Friday, November 27, 2020


My youngest, Flynn,  and me, socially distanced in a friend's back driveway where we shared a turkey feast. Grateful for it all.

Wednesday, November 25, 2020


When Jane Campion's AN ANGEL AT MY TABLE came out in 1990 it knocked me out, and I raved about it to everyone as it instantly became one of my favorite films. I hadn't seen it since, until it aired tonight on TCM, and I'm happy to report it's still one of my favorites, as well as one of only a handful of great films about great writers.

The story of the New Zealand writer Janet Frame, it captures the poignancy of her life and the power in the most understated way, using the locations and fine acting to convey much of the emotional turmoil and trauma that shaped her life and writing. AN ANGEL AT MY TABLE is a work of art well worth watching.

Sunday, November 22, 2020



On a perfectly clear Fall day, heading back to
Fort Monmouth, I watched as other cars on
The Garden State Parkway veered onto the
shoulder and stopped, the drivers not getting
out, just sitting there. At the toll booth the man
said The president's been shot. As I drove on,
more cars pulled off the road. I could see their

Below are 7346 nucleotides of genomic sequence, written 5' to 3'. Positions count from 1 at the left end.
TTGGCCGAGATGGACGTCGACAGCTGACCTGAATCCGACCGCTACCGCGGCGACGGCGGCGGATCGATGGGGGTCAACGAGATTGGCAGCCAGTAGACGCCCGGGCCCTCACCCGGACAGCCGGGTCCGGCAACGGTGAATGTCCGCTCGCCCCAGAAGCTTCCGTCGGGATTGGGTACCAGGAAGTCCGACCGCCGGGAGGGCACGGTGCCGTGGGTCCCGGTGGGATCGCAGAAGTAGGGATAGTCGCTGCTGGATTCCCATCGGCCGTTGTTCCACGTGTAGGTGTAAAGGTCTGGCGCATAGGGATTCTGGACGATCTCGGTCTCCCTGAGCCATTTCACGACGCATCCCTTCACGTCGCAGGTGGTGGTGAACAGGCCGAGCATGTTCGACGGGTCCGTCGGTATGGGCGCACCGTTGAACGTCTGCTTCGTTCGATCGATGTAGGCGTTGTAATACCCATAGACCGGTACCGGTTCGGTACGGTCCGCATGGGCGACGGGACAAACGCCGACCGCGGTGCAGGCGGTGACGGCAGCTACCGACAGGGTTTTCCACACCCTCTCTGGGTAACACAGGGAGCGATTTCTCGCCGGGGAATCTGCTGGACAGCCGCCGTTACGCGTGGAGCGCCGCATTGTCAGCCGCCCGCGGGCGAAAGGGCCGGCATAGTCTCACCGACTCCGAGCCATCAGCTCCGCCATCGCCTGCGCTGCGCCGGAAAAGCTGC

drivers weeping. Back in the barracks we stayed
in the rec room watching the black and white
TV, tension in the room like static. When they
named Lee Harvey Oswald, I watched the
black guys hold their breath, hoping that meant
redneck, not spade, and every muscle in their
faces relax when he turned out to be white.

(C) 2018 Michael Lally [from Another Way To Play]

Saturday, November 21, 2020


Caught the last half of THE LAST OF THE MOHICANS last night and fell in love all over again with Madeline Stowe's and Daniel Day-Lewis's characters' romance (as well as Jodhi May's and Eric Schweig's implied romance characters). So woke up this morning thinking of some other movie character couples I fell in love with:

Teresa Wright and Dana Andrews in THE BEST YEARS OF OUR LIVES

Veronica Lake and Alan Ladd in THE BLUE DAHLIA

Dorothy Dandridge and Harry Belafonte in BRIGHT ROAD

Robert Redford and Paul Newman in BUTCH CASSIDY AND THE SUNDANCE KID

Timothee Chalamet and Armie Hammer in CALL ME BY YOUR NAME 

Shirley Jones and Gordon MacRae in CAROUSEL

Patricia Charbonneau and Helen Shaver (one of the loves of my life) in DESERT HEARTS

Nicole Beharie and Chadwick Boseman in 42

Andie MacDowell and Hugh Grant in FOUR WEDDINGS AND A FUNERAL

Gene Tierney and Dana Andrews in LAURA 

Martine McCutcheon and Hugh Grant in LOVE ACTUALLY

Emma Stone and Colin Firth in MAGIC IN THE MOONLIGHT

Julia Roberts and Hugh Grant in NOTTING HILL

Shirley Jones and Gordon MacRae in OKLAHOMA!

Jennifer Lopez and George Clooney in OUT OF SIGHT

Robin Wright and Cary Elwes in THE PRINCESS BRIDE

Veronica Lake and Alan Ladd in THIS GUN FOR HIRE

Cathy O'Donnell and Farley Granger in THEY LIVE BY NIGHT

Barbra Streisand and Robert Redford in THE WAY WE WERE

Thursday, November 19, 2020